ARTJOG’s iconic trademark is its main venue, where commissioned artists showcase their thematic, commissioned works. Individuals and art collectives that have been commissioned by ARTJOG are expected to respond to the theme given to them accordingly and translate it into a stunning visual display, like in 2014, when the theme was “Legacies of Power” and Samsul Arifin prepared a row of puppets made of gunny in various sizes – some of them gigantic – on a big stage to greet the visitors coming to Taman Budaya Yogyakarta. In 2017, Wedhar Riyadi was appointed commissioned artist for ARTJOG10 with the theme “Changing Perspective”. He presented an art installation consisting of eyeballs in different shapes and colors as a response to today’s digital era. In addition to the unique display at the main venue, ARTJOG also embraces all kinds of artworks, including paintings, sculptures, crafts, graphics, photography, film, performance art and installations, from mainstream works to those who follow an out-of-the-box concept.
ARTJOG10 -2017 | © Therra Bajraghosa
Since 2013, ARTJOG has been giving out the Young Artist Award (YAA) to young artists who are up to 33 years old with the aim to encourage and nurture a passion for art among young artists and trigger more growth and a wider network to further enlighten the art world. In 2017, the Young Artist Award was given to Syaiful Aulia Garibaldi and Bagus Pandega
Another special feature of ARTJOG are the very well organized fringe events that include curatorial tours, meet-the-artist sessions, art performances and even a historical tour of ASRI when the event takes place at the Jogja National Museum, which used to be the art school ASRI – the predecessor of Institut Seni Indonesia Yogyakarta (The Indonesian Institute of Art Yogyakarta). In addition, there is a special “viewing” for art collectors at the beginning of the event, so they can learn about the prize and the artworks in detail.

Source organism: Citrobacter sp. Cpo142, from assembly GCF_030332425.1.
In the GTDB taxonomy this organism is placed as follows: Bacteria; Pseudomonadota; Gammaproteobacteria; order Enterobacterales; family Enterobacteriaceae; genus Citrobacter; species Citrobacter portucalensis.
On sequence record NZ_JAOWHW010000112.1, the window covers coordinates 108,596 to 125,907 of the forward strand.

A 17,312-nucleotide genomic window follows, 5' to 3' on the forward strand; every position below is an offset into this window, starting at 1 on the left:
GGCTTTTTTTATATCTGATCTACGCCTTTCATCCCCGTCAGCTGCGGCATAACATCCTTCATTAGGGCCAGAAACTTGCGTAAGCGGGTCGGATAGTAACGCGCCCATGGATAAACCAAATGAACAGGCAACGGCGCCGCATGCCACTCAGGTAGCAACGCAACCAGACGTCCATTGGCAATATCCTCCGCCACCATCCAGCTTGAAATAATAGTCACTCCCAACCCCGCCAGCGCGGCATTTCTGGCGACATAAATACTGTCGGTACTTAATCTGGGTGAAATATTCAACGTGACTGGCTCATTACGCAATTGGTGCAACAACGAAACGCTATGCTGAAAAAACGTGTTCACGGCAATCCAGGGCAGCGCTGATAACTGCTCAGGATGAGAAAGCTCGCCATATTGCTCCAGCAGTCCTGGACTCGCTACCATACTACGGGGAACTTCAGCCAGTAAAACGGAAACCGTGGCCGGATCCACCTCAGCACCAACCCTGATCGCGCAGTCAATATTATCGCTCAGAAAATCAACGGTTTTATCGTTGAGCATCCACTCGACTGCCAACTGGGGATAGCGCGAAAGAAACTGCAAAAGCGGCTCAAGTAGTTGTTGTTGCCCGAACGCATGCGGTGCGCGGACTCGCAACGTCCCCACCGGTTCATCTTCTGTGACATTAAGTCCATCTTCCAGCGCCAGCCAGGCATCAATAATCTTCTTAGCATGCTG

One Decade of ARTJOG
ARTJOG10-2017 | © Therra Bajraghosa
In 2017, ARTJOG entered its first decade, and therefore ARTJOG was presented a little bit differently in terms of concept and selection of the artists and their works: this time, not only the works of great artists were displayed, but also the oeuvres of many young artists making their debut. Additionally, two Indonesian public figures joined the event, namely jazz singer Tompi and actor Nicholas Saputra, known for his role in the film “Ada Apa Dengan Cinta”, who presented a collaboration with artist Angky Purbandono.
“Floating Eyes” was a sculpture made of resin that visualized big eyeballs at the ARTJOG10 main venue. Commissioned artist Wedhar Riyadi wanted to convey through his work that it is about time the people change their perspective in today’s digital era. Another novelty at this year’s event at the Jogja National Museum – which previously was the art school ASRI (Fine Arts Academy Indonesia), now named Faculty of Fine Arts ISI Yogyakarta – was the display of the statue of ASRI founder R.J. Katamsi, an artwork by sculptor Wahyu Santoso...